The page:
Sextro Rye offers authentic glimpse into the roaring 1920s
We all know the story. But few have had the chance to really taste it too.
In 1920, Prohibition outlawed the manufacture and sale of alcohol across the land. Unhappy with this federal mandate, the self-reliant and fiercely independent folk of Templeton and Carroll County, Iowa, decided to defy that law and began producing their own rye. True to their Midwestern roots, they valued quality first and their moonshine soon gained a reputation as the go-to product during the 1920s.
One of those bootleggers was a couple named Frank and Lorine Sextro.
"This started a long time ago, about a mile and half west of Templeton, Iowa by Frank “Shorty” and Lorine Sextro. They had five girls and two boys, and to save the farm, feed and clothe their kids, Lorine made the best rye that there was in the surrounding counties,” Rich Eggers with Sextro Rye told us.
Fast forward 100 years and Sextro Rye, which is cooked and aged at Iowa Legendary Rye’s distillery in Carroll County, is crafted today just the way the Sextro’s used to bootleg it. It’s small batch distilled in Prohibition-era replica 26 gallon stills using local 100 percent rye grain and aged in 15 gallon barrels the same way they used to do it for an authentic historically accurate award winning rye.
"At the height of production, Lorine's rye went to Denver, Kansas City, Chicago, and Omaha. There's so many stories — I could talk all day — but the history is unbelievable," Whiskey Rich, as he is best known, told us.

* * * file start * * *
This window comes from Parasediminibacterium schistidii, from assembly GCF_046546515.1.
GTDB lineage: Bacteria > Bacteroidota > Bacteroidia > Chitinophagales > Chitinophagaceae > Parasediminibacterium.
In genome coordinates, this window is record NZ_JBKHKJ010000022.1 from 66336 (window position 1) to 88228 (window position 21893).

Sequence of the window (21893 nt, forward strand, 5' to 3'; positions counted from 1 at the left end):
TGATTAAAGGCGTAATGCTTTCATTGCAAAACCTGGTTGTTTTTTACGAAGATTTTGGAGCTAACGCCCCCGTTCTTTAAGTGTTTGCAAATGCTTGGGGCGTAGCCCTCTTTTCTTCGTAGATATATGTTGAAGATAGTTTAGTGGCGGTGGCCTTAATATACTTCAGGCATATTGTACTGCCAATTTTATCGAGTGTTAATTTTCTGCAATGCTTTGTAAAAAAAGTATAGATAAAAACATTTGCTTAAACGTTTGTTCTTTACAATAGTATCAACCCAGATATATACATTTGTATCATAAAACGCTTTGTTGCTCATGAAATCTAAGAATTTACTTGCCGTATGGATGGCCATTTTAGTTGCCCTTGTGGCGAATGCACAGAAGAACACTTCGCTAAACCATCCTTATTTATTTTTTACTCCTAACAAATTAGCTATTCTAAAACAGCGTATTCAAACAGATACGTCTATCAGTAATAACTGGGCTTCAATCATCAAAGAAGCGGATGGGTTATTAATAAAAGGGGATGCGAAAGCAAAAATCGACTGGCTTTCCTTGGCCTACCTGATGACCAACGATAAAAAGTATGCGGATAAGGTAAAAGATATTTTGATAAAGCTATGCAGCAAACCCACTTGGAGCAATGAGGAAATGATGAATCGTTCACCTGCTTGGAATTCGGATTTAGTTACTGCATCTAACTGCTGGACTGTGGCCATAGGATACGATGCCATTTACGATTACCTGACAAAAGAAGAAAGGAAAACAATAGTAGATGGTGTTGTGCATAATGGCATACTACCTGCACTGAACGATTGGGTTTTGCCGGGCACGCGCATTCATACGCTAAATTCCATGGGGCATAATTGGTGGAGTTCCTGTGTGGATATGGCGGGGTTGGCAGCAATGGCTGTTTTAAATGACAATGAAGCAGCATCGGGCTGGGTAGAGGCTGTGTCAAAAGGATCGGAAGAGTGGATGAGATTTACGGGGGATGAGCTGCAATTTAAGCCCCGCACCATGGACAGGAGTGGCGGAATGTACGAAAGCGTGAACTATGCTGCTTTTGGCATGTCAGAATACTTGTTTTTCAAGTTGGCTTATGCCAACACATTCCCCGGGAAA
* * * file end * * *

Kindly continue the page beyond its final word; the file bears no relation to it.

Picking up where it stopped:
The Sextros were never caught bootlegging. Lorine nearly took her family secret to her grave. Today, her grandson Heath Schneider and the team are continuing that legacy making Sextro Rye the good old fashioned way.
"We do everything from beginning to end. We're no bullshit. We do everything, and we do it the way she did it 100 years ago," Whiskey Rich said.
What’s more, a piece of the story’s history was recently unearthed adding credence to the tales that were told over many years about the rye.
Legend had it a still and 15 barrels were buried by the Sextros to avoid being caught by the federal government. In 2018, a search was commissioned and specialists with specially trained sniffer dogs were able to locate the buried still a year later.
“This gives us another opportunity to step back in time to Iowa’s Prohibition history,” Sextro Rye’s Heath Schneider said
“I'm not saying new technology isn't awesome, but sometimes the old school stuff — you can't beat it. I mean this is the real shit. This is done exactly the way Lorine made it and it was famous. There is no better," Whiskey Rich explained to us. “It's exactly the way it tasted then, and that's what I'm proud of."
Sign up to RackHouse Whiskey Club to try some Sextro Rye and take a step back in time to a simpler age.
Sextro Rye Black Label
This begins life being distilled in small batches in 26 gallon custom built stills for an authentic historically accurate Prohibition-era taste. It then spends 18 months aging in new 15 gallon barrels. When Grandma Sextro was asked in her 90s why she used such a small barrel, her response was, “Have you ever tried to run from the Feds with a 40 gallon barrel?”
Sextro Rye Red Label
Like other Sextro products, this is made in a historically accurate 26 gallon custom still. It’s then aged in a previously used barrel for eight months and then transferred to a second used barrel for 12 months. The result is an extra level of smoothness usually found in a much more mature spirit.